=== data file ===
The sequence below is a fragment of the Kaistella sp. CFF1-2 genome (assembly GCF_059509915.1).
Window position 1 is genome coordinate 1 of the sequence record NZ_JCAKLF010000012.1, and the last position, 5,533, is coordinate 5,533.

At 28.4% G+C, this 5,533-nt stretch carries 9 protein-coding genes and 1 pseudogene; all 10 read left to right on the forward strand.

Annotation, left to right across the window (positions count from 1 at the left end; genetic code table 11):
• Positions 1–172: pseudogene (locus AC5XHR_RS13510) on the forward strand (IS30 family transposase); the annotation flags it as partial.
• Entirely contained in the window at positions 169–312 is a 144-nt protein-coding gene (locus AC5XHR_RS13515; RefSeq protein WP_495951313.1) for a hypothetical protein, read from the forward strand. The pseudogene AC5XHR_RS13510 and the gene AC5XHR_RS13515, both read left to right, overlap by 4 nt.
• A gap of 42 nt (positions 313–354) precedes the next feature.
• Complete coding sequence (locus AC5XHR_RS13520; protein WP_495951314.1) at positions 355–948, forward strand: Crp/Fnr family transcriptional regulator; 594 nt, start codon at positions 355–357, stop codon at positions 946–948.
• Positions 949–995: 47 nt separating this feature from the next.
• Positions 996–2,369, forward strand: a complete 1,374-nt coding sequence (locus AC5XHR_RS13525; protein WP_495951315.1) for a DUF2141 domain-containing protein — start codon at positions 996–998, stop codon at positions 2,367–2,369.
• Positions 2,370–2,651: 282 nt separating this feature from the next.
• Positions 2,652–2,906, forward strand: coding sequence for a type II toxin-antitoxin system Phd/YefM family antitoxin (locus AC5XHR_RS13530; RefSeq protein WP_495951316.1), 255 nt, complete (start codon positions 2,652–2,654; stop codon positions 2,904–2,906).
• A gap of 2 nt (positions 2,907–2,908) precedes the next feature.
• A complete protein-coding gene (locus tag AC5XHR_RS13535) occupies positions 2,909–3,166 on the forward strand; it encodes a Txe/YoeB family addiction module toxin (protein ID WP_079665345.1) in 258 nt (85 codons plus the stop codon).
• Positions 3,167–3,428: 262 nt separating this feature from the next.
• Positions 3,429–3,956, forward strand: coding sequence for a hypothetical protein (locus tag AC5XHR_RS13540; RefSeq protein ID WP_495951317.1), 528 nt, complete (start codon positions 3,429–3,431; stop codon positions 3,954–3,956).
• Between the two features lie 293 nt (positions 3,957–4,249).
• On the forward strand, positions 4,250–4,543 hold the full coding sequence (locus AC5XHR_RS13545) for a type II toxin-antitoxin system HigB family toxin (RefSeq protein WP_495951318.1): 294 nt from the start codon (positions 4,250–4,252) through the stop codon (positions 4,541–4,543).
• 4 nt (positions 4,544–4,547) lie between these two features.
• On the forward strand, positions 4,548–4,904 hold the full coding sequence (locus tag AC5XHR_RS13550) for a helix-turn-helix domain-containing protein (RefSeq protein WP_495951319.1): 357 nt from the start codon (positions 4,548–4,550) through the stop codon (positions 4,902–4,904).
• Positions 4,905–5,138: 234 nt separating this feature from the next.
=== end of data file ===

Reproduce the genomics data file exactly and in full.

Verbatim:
The sequence below is a fragment of the Kaistella sp. CFF1-2 genome (assembly GCF_059509915.1).
Window position 1 is genome coordinate 1 of the sequence record NZ_JCAKLF010000012.1, and the last position, 5,533, is coordinate 5,533.

At 28.4% G+C, this 5,533-nt stretch carries 9 protein-coding genes and 1 pseudogene; all 10 read left to right on the forward strand.

Annotation, left to right across the window (positions count from 1 at the left end; genetic code table 11):
• Positions 1–172: pseudogene (locus AC5XHR_RS13510) on the forward strand (IS30 family transposase); the annotation flags it as partial.
• Entirely contained in the window at positions 169–312 is a 144-nt protein-coding gene (locus AC5XHR_RS13515; RefSeq protein WP_495951313.1) for a hypothetical protein, read from the forward strand. The pseudogene AC5XHR_RS13510 and the gene AC5XHR_RS13515, both read left to right, overlap by 4 nt.
• A gap of 42 nt (positions 313–354) precedes the next feature.
• Complete coding sequence (locus AC5XHR_RS13520; protein WP_495951314.1) at positions 355–948, forward strand: Crp/Fnr family transcriptional regulator; 594 nt, start codon at positions 355–357, stop codon at positions 946–948.
• Positions 949–995: 47 nt separating this feature from the next.
• Positions 996–2,369, forward strand: a complete 1,374-nt coding sequence (locus AC5XHR_RS13525; protein WP_495951315.1) for a DUF2141 domain-containing protein — start codon at positions 996–998, stop codon at positions 2,367–2,369.
• Positions 2,370–2,651: 282 nt separating this feature from the next.
• Positions 2,652–2,906, forward strand: coding sequence for a type II toxin-antitoxin system Phd/YefM family antitoxin (locus AC5XHR_RS13530; RefSeq protein WP_495951316.1), 255 nt, complete (start codon positions 2,652–2,654; stop codon positions 2,904–2,906).
• A gap of 2 nt (positions 2,907–2,908) precedes the next feature.
• A complete protein-coding gene (locus tag AC5XHR_RS13535) occupies positions 2,909–3,166 on the forward strand; it encodes a Txe/YoeB family addiction module toxin (protein ID WP_079665345.1) in 258 nt (85 codons plus the stop codon).
• Positions 3,167–3,428: 262 nt separating this feature from the next.
• Positions 3,429–3,956, forward strand: coding sequence for a hypothetical protein (locus tag AC5XHR_RS13540; RefSeq protein ID WP_495951317.1), 528 nt, complete (start codon positions 3,429–3,431; stop codon positions 3,954–3,956).
• Between the two features lie 293 nt (positions 3,957–4,249).
• On the forward strand, positions 4,250–4,543 hold the full coding sequence (locus AC5XHR_RS13545) for a type II toxin-antitoxin system HigB family toxin (RefSeq protein WP_495951318.1): 294 nt from the start codon (positions 4,250–4,252) through the stop codon (positions 4,541–4,543).
• 4 nt (positions 4,544–4,547) lie between these two features.
• On the forward strand, positions 4,548–4,904 hold the full coding sequence (locus tag AC5XHR_RS13550) for a helix-turn-helix domain-containing protein (RefSeq protein WP_495951319.1): 357 nt from the start codon (positions 4,548–4,550) through the stop codon (positions 4,902–4,904).
• Positions 4,905–5,138: 234 nt separating this feature from the next.